After Sheldon had left her alone in the study however, with the lunch tray and the rain still pelting the mullioned windows, Cassy surrendered to gloom. Her fate would be the same, no matter what her brother did. Jonathan was assured of a place when and if he wound up in England, but she would be superfluous. An unwanted sister destined to remain on the fringes of life. There would be no place for her here, that much was certain.Her only hope was to carry off her deception until her eighteenth birthday. As stipulated by her father's will, she would at least inherit a small legacy and be able to avoid being trapped in an unnecessary and quite frankly undignified marriage. It didn’t matter that the duke was younger than she’d expected. Much younger, in fact. The fact remained that he was a prickly fellow with an inflated sense of self. Perhaps Sheldon had it wrong when he said the Duke likes to keep to himself. Most likely, he avoided people because no one wanted to suffer his presence
Waking uncomfortably early, Cassy gazed up at the canopy over her bed and dreaded the coming day. What precious little sleep she’d managed the night before had failed in making her feel even marginally relaxed. Gray light pressed through the painted windows, and she realized that Gabriel must have already drawn the drapes, which meant he would be returning any moment to help her dress. That moved her to action and she flung herself from the bed and toward the dressing room.With the dressing room door softly shut, she shed her nightshirt and dressed quickly. Turning in front of the long mirror to look at her appearance with an anxious eye, she noted the faint bluish shadows beneath her eyes and sighed. Thus, all in all, her masquerade was virtually unrecognizable. Even Jonathan could not recognize her for a few moments. Her hair was darker now, then it was white, long and pulled up into a demure chignon. Despite her efforts to keep her curls tamed, they waved in unruly stands in a sho
Sunday, obviously, was not one of those days. It began early, with Sheldon bringing her the information that his Grace expected her to be downstairs within half an hour, dressed and ready for services in the village church."The church?" Cassy was hesitant. "Yes, my lord," he added with a second bow. "The church. I’m sure you must have passed it on your way up here. Everyone goes there for service, even the Duke’s neighbors.""Neighbors?" As far as she could tell, Eastland manor stretched for hundreds of yards, and she hadn’t seen any fence to indicate a separation from another property. "The old Viscount has lived right next to the manor for several years now," Sheldon said, in that slow manner that told Cassy he secretly thought her slow-witted. For all his faults though, he hid it well. Church didn't sound bad at all, though Cassy did wonder sleepily why it began so early. She'd always enjoyed the sermons at the old church near Hampton road, even with its broken panes and cobwebs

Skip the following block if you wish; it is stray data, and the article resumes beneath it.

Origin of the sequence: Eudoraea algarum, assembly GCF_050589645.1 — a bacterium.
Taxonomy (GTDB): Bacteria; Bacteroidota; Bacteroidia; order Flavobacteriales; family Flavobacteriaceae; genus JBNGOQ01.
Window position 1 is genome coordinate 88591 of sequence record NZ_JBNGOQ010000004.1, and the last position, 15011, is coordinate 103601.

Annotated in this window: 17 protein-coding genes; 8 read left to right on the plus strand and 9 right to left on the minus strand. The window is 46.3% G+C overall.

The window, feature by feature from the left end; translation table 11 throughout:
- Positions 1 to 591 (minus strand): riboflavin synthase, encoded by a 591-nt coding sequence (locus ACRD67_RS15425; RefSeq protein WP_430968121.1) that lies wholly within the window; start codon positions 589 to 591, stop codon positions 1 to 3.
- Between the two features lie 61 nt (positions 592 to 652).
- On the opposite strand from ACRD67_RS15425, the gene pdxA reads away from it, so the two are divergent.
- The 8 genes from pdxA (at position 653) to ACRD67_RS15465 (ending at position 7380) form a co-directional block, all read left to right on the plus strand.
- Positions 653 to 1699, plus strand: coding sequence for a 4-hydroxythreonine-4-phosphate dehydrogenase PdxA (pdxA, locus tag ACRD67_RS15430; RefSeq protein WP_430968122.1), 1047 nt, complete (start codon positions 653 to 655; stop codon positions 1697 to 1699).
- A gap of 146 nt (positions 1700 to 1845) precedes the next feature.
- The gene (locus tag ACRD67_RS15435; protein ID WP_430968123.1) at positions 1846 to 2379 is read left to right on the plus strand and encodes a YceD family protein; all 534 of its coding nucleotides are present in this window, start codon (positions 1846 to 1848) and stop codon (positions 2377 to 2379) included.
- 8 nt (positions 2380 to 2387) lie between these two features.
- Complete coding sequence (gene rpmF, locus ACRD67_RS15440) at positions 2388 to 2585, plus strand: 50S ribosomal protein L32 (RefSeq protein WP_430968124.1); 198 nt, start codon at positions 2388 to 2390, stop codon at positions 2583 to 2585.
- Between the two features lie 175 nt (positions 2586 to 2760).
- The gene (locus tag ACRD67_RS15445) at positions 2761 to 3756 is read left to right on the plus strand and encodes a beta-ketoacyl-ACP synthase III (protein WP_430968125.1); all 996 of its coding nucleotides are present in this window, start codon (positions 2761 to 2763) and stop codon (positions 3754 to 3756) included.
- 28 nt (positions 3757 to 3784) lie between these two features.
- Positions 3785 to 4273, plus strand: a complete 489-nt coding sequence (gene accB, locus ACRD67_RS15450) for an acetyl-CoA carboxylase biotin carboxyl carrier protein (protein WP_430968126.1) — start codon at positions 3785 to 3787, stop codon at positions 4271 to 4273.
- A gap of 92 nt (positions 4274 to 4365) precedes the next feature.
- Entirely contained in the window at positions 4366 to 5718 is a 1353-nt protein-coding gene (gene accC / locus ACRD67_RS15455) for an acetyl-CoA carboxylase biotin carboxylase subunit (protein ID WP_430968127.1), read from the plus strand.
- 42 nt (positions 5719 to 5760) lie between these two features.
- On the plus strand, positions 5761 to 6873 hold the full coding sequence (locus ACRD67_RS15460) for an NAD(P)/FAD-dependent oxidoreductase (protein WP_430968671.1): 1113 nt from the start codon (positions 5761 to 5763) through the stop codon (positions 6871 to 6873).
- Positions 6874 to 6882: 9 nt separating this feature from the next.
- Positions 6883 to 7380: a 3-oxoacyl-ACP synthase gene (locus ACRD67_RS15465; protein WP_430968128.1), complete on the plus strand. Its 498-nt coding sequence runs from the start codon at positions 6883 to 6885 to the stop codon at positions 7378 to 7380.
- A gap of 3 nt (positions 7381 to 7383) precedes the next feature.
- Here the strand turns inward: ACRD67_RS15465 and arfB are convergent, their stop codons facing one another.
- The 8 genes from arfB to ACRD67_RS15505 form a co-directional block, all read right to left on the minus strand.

"En garde!"Gripping her epee tightly, Cassy flexed her knees and lifted her left arm in the air as her instructor, M. Fournier, had taught her. Her throat closed with nervous apprehension as the small, wiry Frenchman assumed the first position. Sunlight streamed through the tall windows of the ballroom, glittering on the blade of the slender epee she clutched in her right hand. It seemed to sparkle with deadly intent."No, no," he said in a despondent manner. "You are holding the blade wrong." Because of his high, nasal accent, it sounded like he had said, "None, none. Hue are olding ze blade wrong."A large mat had been spread on the floor in the ballroom where she received her fencing lessons, and the instructor had inked a mark on its surface to indicate where she was to stand. Cassy tried to keep her stockinged feet near the mark and concentrate on M. Fournier at the same time.This was her first lesson, and she wore cork told on the blunt end of her blade, as well as a mask and p
Eastland found himself in a towering rage as he strode toward the manor with heavy footsteps, each one heavier and more pronounced than the last. His brows were knitted in annoyance, and he screamed at the doorman when he took half a second too long to open the door. He growled at the steward when he entered his study as well, when the fool had the audacity to ask if anything was wrong with him. "Get out!" He pointed to the door with a fire in his eyes that caused the young lad to take off in a split second. Fuming, Henry sat at his table, surrounded in a cloud of his own contempt. Since when did he allow himself to be irritated past the point of self control by anyone? Not to talk of the foolish boy who couldn’t seem to do anything right. He cursed lightly as he strode to the window, unable to sit still while he anger continued to boil within him. Levington just had such a vulnerable, female look about him. His shy, wide blue eyes, and the way his lashes lowered whenever he though
"You're a fidgety boy, aren't you?" The Dowager Duchess of Eastland remarked, impaling Cassy with a steely glare."I'm sorry, your grace," she muttered and stared glumly down at her untouched dinner plate. Footmen were still serving a variety of meats from salmon to mutton, along with an astonishing array of vegetables, sausages, pickles, and creamed dishes to tempt the appetite. Across the table, numerous conversations flew in all directions, most too confusing for her to understand."Don't apologise," Eastland's Aunt said in a stern voice. "It's a sign of weakness."Cassy glanced up at the jewelled, rather portly woman with a surprised look, and nodded. "Yes, your grace.""And don't be so mealy-mouthed." The duchess snapped. "Where's your spirit?"A rush of resentment washed through her, and Cassy's eyes glittered as she said evenly, "I've been made to understand that spirit is not as important as obedience, your grace. If it offends you, it does not offend the duke.""I see," the do